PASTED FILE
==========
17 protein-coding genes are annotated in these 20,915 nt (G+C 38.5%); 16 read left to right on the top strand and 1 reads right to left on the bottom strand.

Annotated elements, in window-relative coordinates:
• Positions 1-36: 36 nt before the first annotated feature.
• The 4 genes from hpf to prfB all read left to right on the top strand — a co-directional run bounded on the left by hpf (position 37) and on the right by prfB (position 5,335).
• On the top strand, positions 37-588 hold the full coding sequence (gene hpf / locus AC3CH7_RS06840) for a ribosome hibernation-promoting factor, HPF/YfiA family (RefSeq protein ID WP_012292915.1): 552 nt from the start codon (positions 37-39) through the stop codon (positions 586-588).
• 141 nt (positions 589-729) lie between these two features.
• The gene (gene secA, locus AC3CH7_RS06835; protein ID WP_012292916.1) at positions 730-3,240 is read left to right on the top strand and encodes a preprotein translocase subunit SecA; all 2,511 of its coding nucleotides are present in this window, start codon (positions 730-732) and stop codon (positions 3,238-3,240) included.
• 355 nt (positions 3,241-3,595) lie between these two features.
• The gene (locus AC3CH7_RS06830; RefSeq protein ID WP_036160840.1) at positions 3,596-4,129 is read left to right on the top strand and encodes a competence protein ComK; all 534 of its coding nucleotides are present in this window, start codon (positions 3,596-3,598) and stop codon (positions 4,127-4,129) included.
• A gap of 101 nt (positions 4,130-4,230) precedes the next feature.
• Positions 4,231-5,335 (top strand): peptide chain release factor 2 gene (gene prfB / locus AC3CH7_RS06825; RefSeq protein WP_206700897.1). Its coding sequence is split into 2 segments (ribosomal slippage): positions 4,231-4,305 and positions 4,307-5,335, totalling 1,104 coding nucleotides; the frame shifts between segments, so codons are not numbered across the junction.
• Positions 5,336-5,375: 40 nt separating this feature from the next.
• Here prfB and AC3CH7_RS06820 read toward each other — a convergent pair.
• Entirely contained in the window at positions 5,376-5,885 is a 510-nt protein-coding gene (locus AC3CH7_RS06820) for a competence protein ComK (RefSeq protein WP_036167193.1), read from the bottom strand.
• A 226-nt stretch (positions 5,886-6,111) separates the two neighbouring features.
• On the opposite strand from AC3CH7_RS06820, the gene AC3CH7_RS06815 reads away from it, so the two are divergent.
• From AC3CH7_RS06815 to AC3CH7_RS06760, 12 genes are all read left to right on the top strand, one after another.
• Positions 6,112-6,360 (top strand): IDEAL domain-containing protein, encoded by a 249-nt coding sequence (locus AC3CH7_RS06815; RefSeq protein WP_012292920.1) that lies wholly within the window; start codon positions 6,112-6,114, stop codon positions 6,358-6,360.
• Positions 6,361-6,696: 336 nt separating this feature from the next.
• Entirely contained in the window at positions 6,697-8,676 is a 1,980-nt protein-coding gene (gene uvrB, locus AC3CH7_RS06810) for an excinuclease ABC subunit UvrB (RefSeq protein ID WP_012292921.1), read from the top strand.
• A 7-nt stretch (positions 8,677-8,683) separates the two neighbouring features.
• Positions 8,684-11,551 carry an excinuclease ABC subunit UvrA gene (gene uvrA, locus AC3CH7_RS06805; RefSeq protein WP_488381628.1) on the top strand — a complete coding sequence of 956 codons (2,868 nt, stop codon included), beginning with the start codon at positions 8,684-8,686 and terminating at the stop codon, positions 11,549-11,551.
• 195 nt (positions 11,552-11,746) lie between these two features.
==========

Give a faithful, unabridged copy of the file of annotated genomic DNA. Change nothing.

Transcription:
17 protein-coding genes are annotated in these 20,915 nt (G+C 38.5%); 16 read left to right on the top strand and 1 reads right to left on the bottom strand.

Annotated elements, in window-relative coordinates:
• Positions 1-36: 36 nt before the first annotated feature.
• The 4 genes from hpf to prfB all read left to right on the top strand — a co-directional run bounded on the left by hpf (position 37) and on the right by prfB (position 5,335).
• On the top strand, positions 37-588 hold the full coding sequence (gene hpf / locus AC3CH7_RS06840) for a ribosome hibernation-promoting factor, HPF/YfiA family (RefSeq protein ID WP_012292915.1): 552 nt from the start codon (positions 37-39) through the stop codon (positions 586-588).
• 141 nt (positions 589-729) lie between these two features.
• The gene (gene secA, locus AC3CH7_RS06835; protein ID WP_012292916.1) at positions 730-3,240 is read left to right on the top strand and encodes a preprotein translocase subunit SecA; all 2,511 of its coding nucleotides are present in this window, start codon (positions 730-732) and stop codon (positions 3,238-3,240) included.
• 355 nt (positions 3,241-3,595) lie between these two features.
• The gene (locus AC3CH7_RS06830; RefSeq protein ID WP_036160840.1) at positions 3,596-4,129 is read left to right on the top strand and encodes a competence protein ComK; all 534 of its coding nucleotides are present in this window, start codon (positions 3,596-3,598) and stop codon (positions 4,127-4,129) included.
• A gap of 101 nt (positions 4,130-4,230) precedes the next feature.
• Positions 4,231-5,335 (top strand): peptide chain release factor 2 gene (gene prfB / locus AC3CH7_RS06825; RefSeq protein WP_206700897.1). Its coding sequence is split into 2 segments (ribosomal slippage): positions 4,231-4,305 and positions 4,307-5,335, totalling 1,104 coding nucleotides; the frame shifts between segments, so codons are not numbered across the junction.
• Positions 5,336-5,375: 40 nt separating this feature from the next.
• Here prfB and AC3CH7_RS06820 read toward each other — a convergent pair.
• Entirely contained in the window at positions 5,376-5,885 is a 510-nt protein-coding gene (locus AC3CH7_RS06820) for a competence protein ComK (RefSeq protein WP_036167193.1), read from the bottom strand.
• A 226-nt stretch (positions 5,886-6,111) separates the two neighbouring features.
• On the opposite strand from AC3CH7_RS06820, the gene AC3CH7_RS06815 reads away from it, so the two are divergent.
• From AC3CH7_RS06815 to AC3CH7_RS06760, 12 genes are all read left to right on the top strand, one after another.
• Positions 6,112-6,360 (top strand): IDEAL domain-containing protein, encoded by a 249-nt coding sequence (locus AC3CH7_RS06815; RefSeq protein WP_012292920.1) that lies wholly within the window; start codon positions 6,112-6,114, stop codon positions 6,358-6,360.
• Positions 6,361-6,696: 336 nt separating this feature from the next.
• Entirely contained in the window at positions 6,697-8,676 is a 1,980-nt protein-coding gene (gene uvrB, locus AC3CH7_RS06810) for an excinuclease ABC subunit UvrB (RefSeq protein ID WP_012292921.1), read from the top strand.
• A 7-nt stretch (positions 8,677-8,683) separates the two neighbouring features.
• Positions 8,684-11,551 carry an excinuclease ABC subunit UvrA gene (gene uvrA, locus AC3CH7_RS06805; RefSeq protein WP_488381628.1) on the top strand — a complete coding sequence of 956 codons (2,868 nt, stop codon included), beginning with the start codon at positions 8,684-8,686 and terminating at the stop codon, positions 11,549-11,551.
• 195 nt (positions 11,552-11,746) lie between these two features.